Extraordinary London

I’m over Big Ben. How many times can you go on the London Eye or see Westminster Abbey before it gets a bit tired?

This month I picked through London’s countless attractions to uncover the best places to visit, most of them off the usual tourist trail:

St. Dunstan-in-the-East is an extraordinary find: a 1000-year old church that survived the Great Fire of London and various other disasters throughout history but didn’t quite make it through World War II.

 

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Even the bombings couldn’t completely destroy this impressive building and its ruins are  now used as a public garden. Open-air services are held in the ruins on special occasions and the gates are open to visitors on most days.

 

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Oxo Tower Restaurant & Bar. Harvey Nichols operate this beautiful rooftop venue on the 8th floor of the historic Oxo Tower on the south bank of the River Thames. The menu is principally fine British dishes featuring the best local seafood and meats.  The casual bistro also has a noteworthy menu.

 

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Portions are generous, staff and friendly and the champagne flows until late in the evening. A bottle of Harvey Nichol’s Champagne and a Chateaubriand for two makes for a decadent evening.

 

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Or even just a visit to the bar for a cocktail is worth it just for the view…

 

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Spitalfields, once the roughest area of London and the stomping ground of Jack The Ripper, has had something of a facelift over the last two decades. Gone are the soup kitchens for impoverished Jewish immigrants and squalid doss houses and shady public houses.

 

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The slum lands have been replaced by gentrified terraces, cool cafes and the splendidly trendy Spitalfields Markets. All that is left of the hard times in Spitalfields is a few interesting facades, preserved as the buildings have been remade into fashionable offices and apartments.

 

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The London Zoo, being quite old and near the city, is not the sprawling animal paradise as you may find in the zoos of Singapore, Sydney or San Diego. However, they are dedicated to conservation and education – important for both humans and animals alike.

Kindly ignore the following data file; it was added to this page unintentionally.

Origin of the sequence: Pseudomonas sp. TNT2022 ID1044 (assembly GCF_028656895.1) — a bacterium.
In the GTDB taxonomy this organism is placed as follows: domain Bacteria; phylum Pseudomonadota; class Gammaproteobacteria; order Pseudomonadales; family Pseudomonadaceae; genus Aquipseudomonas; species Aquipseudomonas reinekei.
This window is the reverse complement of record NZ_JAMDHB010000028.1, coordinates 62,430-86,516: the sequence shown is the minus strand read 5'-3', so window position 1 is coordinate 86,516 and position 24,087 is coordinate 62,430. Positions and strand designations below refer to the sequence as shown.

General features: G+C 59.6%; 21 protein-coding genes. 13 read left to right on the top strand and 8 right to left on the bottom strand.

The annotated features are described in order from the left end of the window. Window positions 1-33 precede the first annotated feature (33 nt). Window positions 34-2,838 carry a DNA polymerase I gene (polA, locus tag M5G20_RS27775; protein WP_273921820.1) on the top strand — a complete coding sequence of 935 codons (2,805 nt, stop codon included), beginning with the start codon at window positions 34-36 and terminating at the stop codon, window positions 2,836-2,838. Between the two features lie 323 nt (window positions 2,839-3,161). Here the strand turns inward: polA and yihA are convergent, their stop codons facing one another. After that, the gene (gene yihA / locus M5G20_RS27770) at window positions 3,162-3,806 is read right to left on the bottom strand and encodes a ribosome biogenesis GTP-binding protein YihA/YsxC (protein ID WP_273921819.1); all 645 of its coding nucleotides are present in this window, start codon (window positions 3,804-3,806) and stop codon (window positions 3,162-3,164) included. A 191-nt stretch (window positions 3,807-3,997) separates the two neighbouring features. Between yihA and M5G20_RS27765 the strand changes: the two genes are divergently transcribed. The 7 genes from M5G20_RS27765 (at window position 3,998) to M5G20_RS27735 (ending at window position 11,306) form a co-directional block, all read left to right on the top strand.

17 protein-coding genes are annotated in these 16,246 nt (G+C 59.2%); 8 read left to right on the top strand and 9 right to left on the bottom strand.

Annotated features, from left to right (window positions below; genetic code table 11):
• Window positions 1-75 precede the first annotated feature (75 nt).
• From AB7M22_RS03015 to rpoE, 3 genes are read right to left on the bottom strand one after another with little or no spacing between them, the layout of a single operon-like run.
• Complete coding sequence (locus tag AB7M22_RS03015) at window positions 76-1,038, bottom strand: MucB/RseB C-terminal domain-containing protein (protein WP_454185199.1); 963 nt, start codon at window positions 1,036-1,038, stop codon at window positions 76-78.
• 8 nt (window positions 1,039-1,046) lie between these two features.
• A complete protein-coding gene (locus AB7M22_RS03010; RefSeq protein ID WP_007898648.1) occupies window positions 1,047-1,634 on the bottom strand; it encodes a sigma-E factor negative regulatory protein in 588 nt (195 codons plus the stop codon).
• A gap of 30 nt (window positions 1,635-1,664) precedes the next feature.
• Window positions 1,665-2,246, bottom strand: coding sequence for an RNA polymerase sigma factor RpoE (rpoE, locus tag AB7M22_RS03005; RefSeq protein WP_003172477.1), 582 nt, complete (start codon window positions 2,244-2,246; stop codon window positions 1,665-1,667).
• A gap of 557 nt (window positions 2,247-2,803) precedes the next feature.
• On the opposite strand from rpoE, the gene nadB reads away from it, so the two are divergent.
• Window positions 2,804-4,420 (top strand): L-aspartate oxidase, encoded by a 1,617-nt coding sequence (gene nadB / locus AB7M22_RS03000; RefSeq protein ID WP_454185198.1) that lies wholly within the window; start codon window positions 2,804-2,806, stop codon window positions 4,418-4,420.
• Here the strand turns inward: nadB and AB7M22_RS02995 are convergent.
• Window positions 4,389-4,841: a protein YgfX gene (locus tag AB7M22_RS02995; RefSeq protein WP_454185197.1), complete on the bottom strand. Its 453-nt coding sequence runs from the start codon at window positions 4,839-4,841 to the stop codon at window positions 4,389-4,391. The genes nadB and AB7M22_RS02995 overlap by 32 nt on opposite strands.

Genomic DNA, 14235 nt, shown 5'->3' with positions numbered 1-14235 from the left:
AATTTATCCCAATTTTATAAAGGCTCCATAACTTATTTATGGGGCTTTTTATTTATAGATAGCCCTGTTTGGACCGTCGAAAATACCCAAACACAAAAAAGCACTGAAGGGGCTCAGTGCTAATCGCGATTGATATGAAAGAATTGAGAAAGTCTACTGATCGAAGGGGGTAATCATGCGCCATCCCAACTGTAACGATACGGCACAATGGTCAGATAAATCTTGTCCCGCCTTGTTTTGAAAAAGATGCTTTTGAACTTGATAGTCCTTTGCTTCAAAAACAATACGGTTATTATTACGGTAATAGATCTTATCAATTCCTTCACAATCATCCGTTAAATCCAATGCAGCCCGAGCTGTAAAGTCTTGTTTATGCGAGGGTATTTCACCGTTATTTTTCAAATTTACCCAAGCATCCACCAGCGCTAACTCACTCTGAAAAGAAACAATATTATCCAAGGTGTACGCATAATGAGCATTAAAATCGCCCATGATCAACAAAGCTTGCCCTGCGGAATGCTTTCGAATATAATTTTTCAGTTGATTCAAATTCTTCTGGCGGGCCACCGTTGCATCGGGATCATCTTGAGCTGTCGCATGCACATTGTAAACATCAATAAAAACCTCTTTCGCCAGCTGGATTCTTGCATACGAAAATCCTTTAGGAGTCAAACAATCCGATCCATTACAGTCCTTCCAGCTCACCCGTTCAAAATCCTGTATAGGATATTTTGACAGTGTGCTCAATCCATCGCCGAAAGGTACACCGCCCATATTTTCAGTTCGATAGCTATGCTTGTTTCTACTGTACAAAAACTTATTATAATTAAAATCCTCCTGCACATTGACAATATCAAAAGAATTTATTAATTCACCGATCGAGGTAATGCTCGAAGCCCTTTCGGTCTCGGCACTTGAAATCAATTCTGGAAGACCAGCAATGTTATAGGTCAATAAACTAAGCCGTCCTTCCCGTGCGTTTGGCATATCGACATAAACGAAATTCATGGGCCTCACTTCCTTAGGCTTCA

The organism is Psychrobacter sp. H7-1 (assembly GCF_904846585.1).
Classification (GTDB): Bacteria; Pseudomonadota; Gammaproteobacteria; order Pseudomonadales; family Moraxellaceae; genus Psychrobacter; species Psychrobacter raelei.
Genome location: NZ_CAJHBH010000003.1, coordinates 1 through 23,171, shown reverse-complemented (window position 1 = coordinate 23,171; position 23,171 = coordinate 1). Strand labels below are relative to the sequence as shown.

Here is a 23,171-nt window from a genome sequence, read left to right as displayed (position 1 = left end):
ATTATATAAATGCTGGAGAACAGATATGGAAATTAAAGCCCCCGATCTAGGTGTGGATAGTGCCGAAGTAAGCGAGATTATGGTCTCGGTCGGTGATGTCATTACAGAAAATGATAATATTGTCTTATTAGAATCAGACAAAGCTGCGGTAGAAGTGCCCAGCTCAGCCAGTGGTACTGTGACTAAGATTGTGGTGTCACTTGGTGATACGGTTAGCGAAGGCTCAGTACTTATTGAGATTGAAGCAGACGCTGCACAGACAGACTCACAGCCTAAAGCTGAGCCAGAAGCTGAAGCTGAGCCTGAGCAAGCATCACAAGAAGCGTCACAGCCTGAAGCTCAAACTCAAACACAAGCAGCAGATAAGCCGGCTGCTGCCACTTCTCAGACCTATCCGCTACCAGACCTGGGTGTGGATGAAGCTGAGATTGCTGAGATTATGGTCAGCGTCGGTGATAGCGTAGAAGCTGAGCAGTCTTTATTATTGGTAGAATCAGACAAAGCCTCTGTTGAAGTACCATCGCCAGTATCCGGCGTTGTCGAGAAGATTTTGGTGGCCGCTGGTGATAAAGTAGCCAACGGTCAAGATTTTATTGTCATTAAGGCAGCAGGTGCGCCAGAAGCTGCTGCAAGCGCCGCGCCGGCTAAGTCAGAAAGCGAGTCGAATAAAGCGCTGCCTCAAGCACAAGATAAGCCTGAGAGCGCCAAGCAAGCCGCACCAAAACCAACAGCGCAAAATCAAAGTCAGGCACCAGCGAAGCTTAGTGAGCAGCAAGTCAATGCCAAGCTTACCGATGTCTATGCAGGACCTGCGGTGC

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I think they’ve done well with their small area, although I do believe that if there isn’t the room to house particular animals, then it’s best that the zoo doesn’t keep them. The aviary was too small for such large birds and the zebras didn’t seem to have much space. However the penguins, meerkats, sloths and hippos seemed happy, healthy and loving their home in London. Some have become quite the exhibitionists, posing for their admirers.

 

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Bevis Marks Synagogue is the oldest in the UK and has been in regular operation since it opened in 1701 – something that is quite rare for Europe. Hidden in a courtyard, the beautiful old place of worship is open to visitors on most days, usually in the mornings, for a small fee (discounts for National Trust members, check the website for times and prices)

 

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It is worth seeing this heritage site as it is unique not only in Britain but throughout the world. 1701 is the kosher restaurant attached to the synagogue. 1701 is, in one word, excellent. Kosher or not, this is fabulous European-Middle Eastern fusion cuisine.

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